Each spring, they return again, up the steep walls of the canyon, to escape the summer heat. Now famous for their tireless running prowess, the Tarahumara routinely trot up and down the sides of the canyons, hunting, herding goats, carrying goods, or just for fun.
The vast ruggedness of the countryside has kept the Tarahumara, and the wild canyons themselves insulated from the influences of modern society. Before the Spaniards arrived in Mexico, Tarahumara communities ranged across the entire area of the northern state of Chihuahua. Throughout the 17th and 18th centuries, they rebelled against Spanish dominion even as their territory shrank back deeper and deeper into the most isolated canyons.
As many as 60,000 ethnic Tarahumaras live in northern Mexico. Today many of them stay in permanent communities on the plateaus, or have been assimilated into Mexican towns. But several thousand retain their traditional migratory lifestyle, spending over half the year in the depths of the Barranca del Cobre.
A popular contest among the Taramuhara is the rarahipa or kickball race, in which teams from two or more communities each kick a small wooden ball along a set trail winding in and out of the canyons. The ball is kicked ahead to waiting teammates, while others race ahead for the next volly. A short game lasts several hours; more typical are games that go on for a day and a half -- right through the dark of night -- without a stop! And all team members must run the entire race. Various anecdotes attribute the Tarahumara with having shown little interest in competing in international marathon races, because they are "too short".
Not as well known, but equally as important in the social lifes of the Tarahumara is the brewing and copious sharing of tesguino, their unique corn beer. While the Tarahumara usually live in small groups of only a few families, the regular tesguinada festivals bring together far-flung communities for days of tesguino drinking, merry-making, contests, and much-needed social interaction.
At the bottom of the Barranca del Cobre, deep in Tarahumara country on the banks of the Rio Batopilas, the old copper boom town of La Bufa today counts only 64 souls. Most of La Bufa has been abandoned since the copper days at the turn of the century. The mine shafts are boarded up and the school house all but deserted. Another day's journey down the canyon floor by burro, the newer gold and silver mining outpost of Batopilas still operates despite its isolation.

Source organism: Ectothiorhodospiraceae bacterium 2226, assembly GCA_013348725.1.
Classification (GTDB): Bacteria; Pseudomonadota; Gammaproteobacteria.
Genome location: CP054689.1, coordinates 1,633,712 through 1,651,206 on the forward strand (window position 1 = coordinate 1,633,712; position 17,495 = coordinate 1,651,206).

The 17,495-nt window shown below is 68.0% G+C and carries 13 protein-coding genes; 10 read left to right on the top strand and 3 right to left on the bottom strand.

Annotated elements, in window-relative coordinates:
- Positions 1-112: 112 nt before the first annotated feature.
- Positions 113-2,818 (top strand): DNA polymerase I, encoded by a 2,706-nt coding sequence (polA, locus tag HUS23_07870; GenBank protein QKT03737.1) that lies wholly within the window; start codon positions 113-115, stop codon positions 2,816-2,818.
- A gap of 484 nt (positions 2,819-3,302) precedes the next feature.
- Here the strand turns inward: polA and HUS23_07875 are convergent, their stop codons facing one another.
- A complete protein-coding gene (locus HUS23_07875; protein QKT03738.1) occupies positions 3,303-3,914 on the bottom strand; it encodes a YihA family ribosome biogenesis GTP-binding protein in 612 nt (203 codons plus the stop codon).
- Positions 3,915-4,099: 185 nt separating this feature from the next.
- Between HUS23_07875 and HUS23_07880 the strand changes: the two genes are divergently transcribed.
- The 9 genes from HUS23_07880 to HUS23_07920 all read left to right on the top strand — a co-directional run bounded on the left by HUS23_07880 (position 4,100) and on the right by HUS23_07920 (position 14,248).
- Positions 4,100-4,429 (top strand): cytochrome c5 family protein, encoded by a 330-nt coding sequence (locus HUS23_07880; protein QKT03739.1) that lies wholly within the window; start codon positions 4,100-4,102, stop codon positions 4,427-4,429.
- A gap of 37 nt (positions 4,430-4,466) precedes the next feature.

The old jailhouse in La Bufa is now home to a retired American airline pilot who has in turn abandoned the U.S. to mine for gold here. His homemade wooden mining rigs -- based on old Spanish designs -- produce very small quantities of gold, but for five years he has lived the life he enjoys among these wildly beautiful cliffs.
There is no electricity in La Bufa, and all communications and supplies come down by the thrice-weekly 'mail truck' from Creel, an all-day journey over a treacherous road cut into the canyon sides.
Here in the grandeur and desolation of the rugged canyons, spanning over 25,000 square kilometers, is a world apart. It is a world of up and down, of rocks and cliff sides, iguanas, scorpions, deer, hawks, and snakes; of cactus, yucca, kapok, and agave. The canyon is so narrow here that the river sees only an hour or two of direct sunlight each midday. So the Tarahumara make their homes up higher on the steep sides of the canyon that seem to rise straight up for thousands of feet.
It is a dramatic and forbiddingly attractive landscape, brought to life by the Tarahumaras -- bringing corn from between the very rocks, orchards of oranges from hidden mesas, beans, squash, and chilies from little gardens, and herding their goats along the rocky slopes.
In the evenings, wisps of smoke can be seen rising from the cliff sides, where Tarahumara have made their winter homes in caves and among rock outcroppings. They have stacked stones around huge rock overhangs to form their homes, and on crude looms set across pits dug into the earth, they weave cloth from black wool. It is a world they have left unchanged for centuries, leaving only their footpaths and the soot of their fires on cavern walls -- and their ready laughter echoing down the canyon walls.
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SCHOOL AND TOUR GROUP LIVING HISTORY TOURS
On an appointment basis, we conduct living history tours for school children and other history-minded tour groups (we like to limit the size of each tour group to 30, or less). We can take you back into the 1800's with a log cabin filled with primitive tools, tour a dirt-floor museum barm filled with relics of a bygone era. We can also take you back thousands of years and chip and use flint tools, grind grain, make primitive weapons and talk about life in the region before the coming of the Europeans. We also have an abundant collection of native fossils dating back 90 to 120 million years ago when the area was a shallow sea home to mossasarus (swimming dinasaurs), giant sharks, ammonites, and other ancient critters.
BIRTHDAY AND REUNIONS
You might also keep Fort Tumbleweed in mind for that next birthday party or family reunion. For more information on the history tours, see: Information about Fort Tumbleweed History Tours